Why you should never Google your Customers

At work today, I was for­ward­ed an email sent to my com­pa­ny from one of our clients. In fact, it’s out biggest client in the US, the one that kept the com­pa­ny alive dur­ing the years of the dot-bomb, long before I joined up just three months ago. The email was about a Pow­er­Point pre­sen­ta­tion that need­ed some updat­ing, because it was going to go all the way to a very key exec­u­tive in the com­pa­ny (who they men­tioned by name). Some­thing about the name rang a bell, so I did what I usu­al­ly do when I hear or read a name that I think I rec­og­nize: I googled them.

One of the top 5 hits was a list­ing for the per­son at a site I had actu­al­ly been to once or twice, Buyblue.org. I knew of it, because it was one of the sites that advo­cat­ed putting your mon­ey (as con­sumers) where your mouth was, polit­i­cal­ly. To buy blue was to buy from blue states, or at least, from blue com­pa­nies. My first thought was that this guy, who is in the mid­west (actu­al­ly in a key swing state), had signed up. “Wow!” I exclaimed. “Here’s a case of an enlight­ened fel­low, in ‘red Amer­i­ca’, stand­ing up for what he believes in, and with an unpop­u­lar cause, at that!”

Not so fast, I learned after a few min­utes of fur­ther explo­ration. Not only did the com­pa­ny that this exec­u­tive belong to give 100% of their cam­paign con­tri­bu­tions to the Repub­li­can par­ty, but this Executive’s father was the 15th high­est fundrais­er for George W. Bush. This fel­low was cit­ed in Buyblue.org for the same rea­son that Bill O’Reilly is cit­ed on Mediamatters,org — as some­one who is against every­thing they stand for. What’s more, the com­pa­ny which my boss proud­ly points out ben­e­fits from our lit­tle shop’s efforts that makes them a world leader, is main­ly for Bush because of his pol­i­cy on air and water pol­lu­tion con­trols (obvi­ous­ly, more favor­able to them than Clin­ton, who they had fought vocif­er­ous­ly for much of his term).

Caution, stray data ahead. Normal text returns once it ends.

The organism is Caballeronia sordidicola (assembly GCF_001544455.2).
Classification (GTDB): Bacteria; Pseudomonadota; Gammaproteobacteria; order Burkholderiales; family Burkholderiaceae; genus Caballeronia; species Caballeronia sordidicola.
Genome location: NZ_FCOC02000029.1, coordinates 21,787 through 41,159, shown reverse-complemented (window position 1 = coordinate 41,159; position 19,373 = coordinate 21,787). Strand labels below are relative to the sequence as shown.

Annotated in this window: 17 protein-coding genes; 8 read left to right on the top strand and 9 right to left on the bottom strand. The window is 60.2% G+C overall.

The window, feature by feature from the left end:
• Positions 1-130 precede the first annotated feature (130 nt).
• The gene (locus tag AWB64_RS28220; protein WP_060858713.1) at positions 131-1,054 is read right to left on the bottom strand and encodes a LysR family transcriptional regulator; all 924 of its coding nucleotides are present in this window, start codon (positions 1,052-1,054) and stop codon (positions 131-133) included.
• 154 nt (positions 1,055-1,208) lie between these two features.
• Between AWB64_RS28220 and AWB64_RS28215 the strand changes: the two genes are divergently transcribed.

I wish I hadn’t learned this, as there’s not much I can do. I only hope that if I’m called down there to do work on-site that nobody will ask me what an Amer­i­can like myself is doing in Cana­da. Maybe if I don’t say any­thing they’ll just assume I’m anoth­er Cana­di­an. We’ll cross that bridge when we come to it.

…All Kinds of Mus­lim Cra­zies Up in Cana­da
Speak­ing of Bill O’Reilly, he let loose with anoth­er one of his absurd out­bursts about Cana­da (which he has been known to do from time to time). On this past Wednes­day, react­ing to the acqui­si­tion of Pen­nin­su­lar and Ori­en­tal Steam Nav­i­ga­tion Co. of Great Britain, which man­ages US ports by Dubai Ports World (and result­ing clam­or) he said that the real dan­ger was the US’s neigh­bor to the North:

You know, we do a lot of busi­ness with Cana­da — this is what gets me — Cana­da has got the eas­i­est infil­tra­tion in the world. All you do is have to show up in Mon­tréal. You don’t even have to have a pass­port, and they’ll let you in the coun­try as a refugee. You just show up and go, “Hey, I’m here.” “Oh, OK, come on in.” And we’re doing busi­ness with Cana­da all the time, and we don’t have any checks up there. We don’t have any Bor­der Patrol up in Cana­da. I mean we have a few, but, you know, any­body can come down. I don’t hear any big scream­ing about doing busi­ness with Cana­da. You know, if Al Qae­da want­ed to get here, it’s easy. They’ve got all kinds of Mus­lim cra­zies up in Cana­da run­ning around. You see? So peo­ple get emo­tion­al.

So I guess he’ll be call­ing for a big wall between us and the US soon. Good. I’m wor­ried about all of those Chris­t­ian Cra­zies run­ning around down there.